Instagram can be a great content marketing platform, and for this reason, its popularity amongst businesses has sky-rocketed in recent years. And when it comes to social media, most companies already have their foot in the door with a Facebook page, LinkedIn or Twitter, so Instagram is just another string to add to their bow.
Plus, with 81% of people saying they use Instagram to help research products and services, as well as 58% saying they have become more interested in a brand after seeing it in someone’s Instagram stories, you’d think it would be a no brainer, right?
But here’s the thing, Instagram can be a great tool that can really boost your sales – but only if it’s the right platform for your business. Otherwise, it can be a costly waste of time.
So how can you tell? Well, that’s exactly what this guide has been created for. Below, we’re going to take a look at five ways you can determine if Instagram is going to be right for your business.
1. Think carefully about what it is you’re selling
First and foremost, you need to stop and think about what you’re selling. This is going to be one of the easiest ways to decide if Instagram is right for your business. After all, if you don’t sell very visual products or you don’t think you’ll be able to create captivating, visual content about your services – it could just be a waste of your time. However, if you offer very attractive and visual products or services, this could be the ideal way to generate more sales and grow your audience.
As such, you need to think this through carefully and perhaps even brainstorm a few ideas of the types of content you might share. Hint: if you can’t think of any appealing content for your profile, this is a huge sign that Instagram might not be right for you.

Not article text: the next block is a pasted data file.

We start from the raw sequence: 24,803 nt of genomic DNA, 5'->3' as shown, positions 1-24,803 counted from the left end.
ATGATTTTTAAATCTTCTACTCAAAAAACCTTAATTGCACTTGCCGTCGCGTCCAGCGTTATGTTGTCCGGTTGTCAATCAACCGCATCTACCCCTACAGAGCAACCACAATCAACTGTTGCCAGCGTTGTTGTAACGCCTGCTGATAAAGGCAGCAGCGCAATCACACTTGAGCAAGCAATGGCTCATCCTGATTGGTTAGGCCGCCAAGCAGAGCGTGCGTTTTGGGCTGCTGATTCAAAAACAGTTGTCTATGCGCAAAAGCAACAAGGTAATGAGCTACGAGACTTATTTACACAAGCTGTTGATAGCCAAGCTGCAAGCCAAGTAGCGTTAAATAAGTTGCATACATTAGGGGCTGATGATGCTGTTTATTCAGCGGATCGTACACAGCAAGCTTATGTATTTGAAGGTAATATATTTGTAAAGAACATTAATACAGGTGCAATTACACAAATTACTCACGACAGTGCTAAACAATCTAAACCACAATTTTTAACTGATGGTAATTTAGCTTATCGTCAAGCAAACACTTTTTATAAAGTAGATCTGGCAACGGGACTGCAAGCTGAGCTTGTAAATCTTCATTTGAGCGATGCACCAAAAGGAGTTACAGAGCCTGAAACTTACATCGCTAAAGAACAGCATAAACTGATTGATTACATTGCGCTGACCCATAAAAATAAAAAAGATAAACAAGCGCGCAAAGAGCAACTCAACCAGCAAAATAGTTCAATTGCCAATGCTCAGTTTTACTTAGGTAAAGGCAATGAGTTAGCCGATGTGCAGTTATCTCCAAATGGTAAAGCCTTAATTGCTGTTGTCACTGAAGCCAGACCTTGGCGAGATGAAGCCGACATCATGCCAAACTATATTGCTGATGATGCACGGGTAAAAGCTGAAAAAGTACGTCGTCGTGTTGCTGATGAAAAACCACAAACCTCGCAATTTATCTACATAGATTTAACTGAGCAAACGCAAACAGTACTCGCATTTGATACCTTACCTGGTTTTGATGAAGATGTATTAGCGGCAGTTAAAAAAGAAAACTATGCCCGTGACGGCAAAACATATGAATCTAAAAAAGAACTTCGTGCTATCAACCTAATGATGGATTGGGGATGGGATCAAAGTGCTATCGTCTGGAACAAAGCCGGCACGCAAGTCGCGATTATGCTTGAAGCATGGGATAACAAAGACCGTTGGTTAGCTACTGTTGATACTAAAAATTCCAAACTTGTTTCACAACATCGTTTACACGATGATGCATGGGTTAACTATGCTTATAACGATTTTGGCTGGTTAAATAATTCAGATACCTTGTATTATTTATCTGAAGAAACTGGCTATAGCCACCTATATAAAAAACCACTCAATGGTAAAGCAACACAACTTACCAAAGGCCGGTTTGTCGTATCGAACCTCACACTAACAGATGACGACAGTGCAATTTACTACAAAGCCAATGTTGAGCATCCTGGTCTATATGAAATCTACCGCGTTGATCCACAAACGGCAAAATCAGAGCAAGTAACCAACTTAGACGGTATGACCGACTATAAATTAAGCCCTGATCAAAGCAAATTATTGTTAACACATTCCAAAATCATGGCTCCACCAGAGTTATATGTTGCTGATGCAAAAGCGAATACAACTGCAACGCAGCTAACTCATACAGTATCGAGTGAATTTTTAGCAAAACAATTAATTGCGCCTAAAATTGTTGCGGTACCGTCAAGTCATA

After all, Instagram users crave creative, unique and quality pictures and videos. This is what it takes to grab their attention and certainly what you need to get them engaging with your brand. Without this, it’s likely that your profile will just get lost and forgotten in cyberspace.
2. Determine if you can produce great content
Following on from our first point, you also need to determine whether you actually have the skills and know-how to make good content. If not, you might find you’re dedicating hours to generating images, videos, stories and posts that are barely visible and aren’t receiving any engagement.
So, before you jump on the Instagram bandwagon, do you have the skills to generate regular, creative and original content? If not, do you have the budget behind you to hire someone who can do this for you or to work with influencers? If so, that’s great news!
However, if the answer is no, you might be better off dedicating your time and resources to other platforms that will generate real results. You can always revisit the Instagram idea at a later date when you have a larger budget or stronger skillset.
3. Find out whether your competitors are on Instagram or not